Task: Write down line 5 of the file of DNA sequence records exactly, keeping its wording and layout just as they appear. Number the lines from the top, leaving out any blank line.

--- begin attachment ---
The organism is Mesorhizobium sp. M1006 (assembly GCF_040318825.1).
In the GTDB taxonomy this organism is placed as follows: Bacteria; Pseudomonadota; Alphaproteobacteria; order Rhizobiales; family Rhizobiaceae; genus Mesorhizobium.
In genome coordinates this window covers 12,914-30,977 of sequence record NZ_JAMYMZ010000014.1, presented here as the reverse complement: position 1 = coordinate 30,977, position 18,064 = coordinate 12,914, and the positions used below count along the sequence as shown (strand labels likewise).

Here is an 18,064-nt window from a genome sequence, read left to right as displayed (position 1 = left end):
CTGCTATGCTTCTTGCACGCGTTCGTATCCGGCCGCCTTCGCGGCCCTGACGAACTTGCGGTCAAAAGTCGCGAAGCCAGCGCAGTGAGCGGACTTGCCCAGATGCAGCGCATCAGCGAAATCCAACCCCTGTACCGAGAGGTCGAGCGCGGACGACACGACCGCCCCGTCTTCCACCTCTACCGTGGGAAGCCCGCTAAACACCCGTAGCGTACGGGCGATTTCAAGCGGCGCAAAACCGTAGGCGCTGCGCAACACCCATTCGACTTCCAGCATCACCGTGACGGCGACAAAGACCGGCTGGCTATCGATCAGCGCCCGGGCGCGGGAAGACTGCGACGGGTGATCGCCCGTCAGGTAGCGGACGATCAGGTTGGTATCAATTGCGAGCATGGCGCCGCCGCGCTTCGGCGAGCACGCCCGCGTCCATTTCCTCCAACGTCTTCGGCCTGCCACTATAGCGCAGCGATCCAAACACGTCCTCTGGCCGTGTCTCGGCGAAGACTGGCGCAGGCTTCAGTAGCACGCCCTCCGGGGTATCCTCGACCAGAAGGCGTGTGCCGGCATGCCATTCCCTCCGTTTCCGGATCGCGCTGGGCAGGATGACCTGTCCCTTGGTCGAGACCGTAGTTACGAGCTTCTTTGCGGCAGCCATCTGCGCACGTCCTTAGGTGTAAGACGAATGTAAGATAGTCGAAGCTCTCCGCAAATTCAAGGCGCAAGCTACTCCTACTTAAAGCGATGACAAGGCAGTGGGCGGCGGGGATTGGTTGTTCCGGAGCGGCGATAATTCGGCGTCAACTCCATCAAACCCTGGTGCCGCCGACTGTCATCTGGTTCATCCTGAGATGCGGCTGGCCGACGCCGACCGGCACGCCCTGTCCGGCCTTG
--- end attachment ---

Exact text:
CTGCTATGCTTCTTGCACGCGTTCGTATCCGGCCGCCTTCGCGGCCCTGACGAACTTGCGGTCAAAAGTCGCGAAGCCAGCGCAGTGAGCGGACTTGCCCAGATGCAGCGCATCAGCGAAATCCAACCCCTGTACCGAGAGGTCGAGCGCGGACGACACGACCGCCCCGTCTTCCACCTCTACCGTGGGAAGCCCGCTAAACACCCGTAGCGTACGGGCGATTTCAAGCGGCGCAAAACCGTAGGCGCTGCGCAACACCCATTCGACTTCCAGCATCACCGTGACGGCGACAAAGACCGGCTGGCTATCGATCAGCGCCCGGGCGCGGGAAGACTGCGACGGGTGATCGCCCGTCAGGTAGCGGACGATCAGGTTGGTATCAATTGCGAGCATGGCGCCGCCGCGCTTCGGCGAGCACGCCCGCGTCCATTTCCTCCAACGTCTTCGGCCTGCCACTATAGCGCAGCGATCCAAACACGTCCTCTGGCCGTGTCTCGGCGAAGACTGGCGCAGGCTTCAGTAGCACGCCCTCCGGGGTATCCTCGACCAGAAGGCGTGTGCCGGCATGCCATTCCCTCCGTTTCCGGATCGCGCTGGGCAGGATGACCTGTCCCTTGGTCGAGACCGTAGTTACGAGCTTCTTTGCGGCAGCCATCTGCGCACGTCCTTAGGTGTAAGACGAATGTAAGATAGTCGAAGCTCTCCGCAAATTCAAGGCGCAAGCTACTCCTACTTAAAGCGATGACAAGGCAGTGGGCGGCGGGGATTGGTTGTTCCGGAGCGGCGATAATTCGGCGTCAACTCCATCAAACCCTGGTGCCGCCGACTGTCATCTGGTTCATCCTGAGATGCGGCTGGCCGACGCCGACCGGCACGCCCTGTCCGGCCTTG